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khashoggi. we have more constraints on press freedom that's unnecessary and an honest, open and well—informed debate in an informed society are fundamental for a healthy, prosperous and vibrant society and i would like to turkey going back in that direction. let's get reaction from the audience on this issue. the question we gave on this issue. the question we gave on social media was about the crackdown on journalists, as well as lawyers and human rights defenders who feel the situation is very compromised in turkey. put your hand up compromised in turkey. put your hand up if you want to say something. hand the microphone to that gentleman. i agree with sir peter on the wikipedia issue, because the organisation is a non—profit organisation is a non—profit organisation which asks for contributions from the users of the website. it is a purely political reason behind that. my concern is that there is a really growing
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multiple ovation of media in turkey that doesn't seem to concern the general population —— multiplication. i would argue that the fact that we have this programme being... it has relative freedom of expression being able to be done here in the centre of istanbul is only because the bbc is an international organisation. a turkish tv channel wouldn't be able to make such a free tv programme. thank you to all my panel and that brings this addition to an end on tu rkey's role brings this addition to an end on turkey's role as a regional power. a very appropriate discussion to be having given the recent developments. thank you to my panel and my audience here in istanbul and, of course, to all of you wherever you're watching or listening on tv, radio or online.
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from me, zeinab badawi, and the rest of the global questions team, goodbye. hello. that we can ? ?nosapce ‘s weather continues on that fairly unsettled, autumnal note. more rainfall sunday and this comes from anglesey —— the weekend ? ? nosapce ‘s and this comes from anglesey —— the weekend ? ?nosapce ‘s weather. many places will see rain at times on sunday but more sunshine and dry weather later, especially in the south and west. we won't all see the rainfall but generally through the day we've got low pressure still in charge setting out to the west and a couple of weather fronts to watch out for today, producing heavy bursts. first thing sunday morning
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we've got clear spells initially for the far south—east of england and parts of east anglia but the rain will soon sweep in here and as it moves north and east across the bulk of england and wales, it will bring showers to eastern parts of northern ireland and southern and eastern scotland. further north and west in scotla nd scotland. further north and west in scotland and northern ireland, sunny skies and sunshine returning to england and wales late in the day. the wind is less of a feature but blustery conditions in the south during sunday afternoon in particular. temps around 11—16. fairly typicalfor the particular. temps around 11—16. fairly typical for the time of year but feeling cheerily where you're stuck under the cloud and rain, especially for the north—east of milan and scotland. that area of rain should clearfrom milan and scotland. that area of rain should clear from the north the sunday night and into early monday —— north—east of england and scotland. some mist and fog and the touch of frost in northern scotland possible. this is how we start monday and initially mostly dry but low pressure not far away and we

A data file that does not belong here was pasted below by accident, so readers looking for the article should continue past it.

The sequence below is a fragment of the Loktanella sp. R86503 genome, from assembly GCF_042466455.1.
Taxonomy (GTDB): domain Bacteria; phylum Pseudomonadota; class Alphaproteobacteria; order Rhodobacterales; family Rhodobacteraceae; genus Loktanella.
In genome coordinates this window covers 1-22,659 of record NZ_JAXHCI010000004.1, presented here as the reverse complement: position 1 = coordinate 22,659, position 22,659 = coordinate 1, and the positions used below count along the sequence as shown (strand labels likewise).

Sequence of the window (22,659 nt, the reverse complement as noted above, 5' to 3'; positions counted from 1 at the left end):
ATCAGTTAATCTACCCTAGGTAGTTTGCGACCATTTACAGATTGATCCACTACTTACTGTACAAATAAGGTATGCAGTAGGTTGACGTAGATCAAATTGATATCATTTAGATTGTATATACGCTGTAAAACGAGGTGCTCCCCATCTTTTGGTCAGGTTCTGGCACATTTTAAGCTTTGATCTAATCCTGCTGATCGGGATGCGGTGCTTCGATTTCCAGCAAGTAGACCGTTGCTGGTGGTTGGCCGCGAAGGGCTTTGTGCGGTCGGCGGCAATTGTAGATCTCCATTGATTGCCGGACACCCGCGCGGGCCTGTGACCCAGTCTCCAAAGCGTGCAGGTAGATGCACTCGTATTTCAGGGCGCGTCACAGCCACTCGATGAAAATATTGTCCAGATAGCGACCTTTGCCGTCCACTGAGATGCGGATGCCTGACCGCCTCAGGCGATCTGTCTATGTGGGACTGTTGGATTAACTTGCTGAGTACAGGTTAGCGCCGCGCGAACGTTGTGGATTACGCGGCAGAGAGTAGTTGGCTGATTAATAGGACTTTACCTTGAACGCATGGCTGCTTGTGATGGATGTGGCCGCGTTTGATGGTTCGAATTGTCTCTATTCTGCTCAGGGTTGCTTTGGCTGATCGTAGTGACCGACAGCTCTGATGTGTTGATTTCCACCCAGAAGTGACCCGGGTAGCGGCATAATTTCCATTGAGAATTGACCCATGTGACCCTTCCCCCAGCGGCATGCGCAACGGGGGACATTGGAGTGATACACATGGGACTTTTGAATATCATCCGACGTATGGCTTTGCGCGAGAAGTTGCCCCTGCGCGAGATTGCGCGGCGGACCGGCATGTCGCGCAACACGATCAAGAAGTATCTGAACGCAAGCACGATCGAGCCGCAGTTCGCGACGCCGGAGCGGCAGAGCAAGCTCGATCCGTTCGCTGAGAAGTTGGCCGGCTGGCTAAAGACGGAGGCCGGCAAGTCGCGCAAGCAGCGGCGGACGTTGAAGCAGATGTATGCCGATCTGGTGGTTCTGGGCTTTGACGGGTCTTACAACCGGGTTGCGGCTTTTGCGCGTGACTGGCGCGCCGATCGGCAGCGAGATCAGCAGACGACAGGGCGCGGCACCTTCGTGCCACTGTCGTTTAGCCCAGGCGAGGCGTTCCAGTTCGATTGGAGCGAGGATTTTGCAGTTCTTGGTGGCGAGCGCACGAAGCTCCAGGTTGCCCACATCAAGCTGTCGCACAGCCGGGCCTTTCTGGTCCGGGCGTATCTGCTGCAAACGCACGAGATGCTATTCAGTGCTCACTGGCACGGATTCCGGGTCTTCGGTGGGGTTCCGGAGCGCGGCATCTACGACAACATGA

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have this wading weather front close to the south—east of england. that's going to bring us some possibly heavy and thundery bursts of rain. keepin heavy and thundery bursts of rain. keep in touch with that forecast in the south—east. rain expected for parts of northern england, perhaps temperature and cornwall will be affected but in parts of northern england, north wales and much of scotla nd england, north wales and much of scotland not bad with sunshine and highs of around 12—16 on monday. low pressure sticks around for much of the week ahead. still unsettled with showery rain. some will see dry weather at least for a time on tuesday and those temperatures, fairly typical, generally in the mid—teens. bye for now.
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hello and welcome to bbc news. i'm maryam moshiri. kurds — who're under attack from turkey in northern syria — say they will no longer prioritise guarding detainees from the islamic state group, if the offensive continues. since hostilities began on wednesday, nearly 50 civilians are thought to have died on both sides of the frontier, and more than 100,000 people have fled their homes. much of the latest fighting has been in ras al—ain. our correspondent orla guerin is on the turkish side of the border. her report contains flashing images.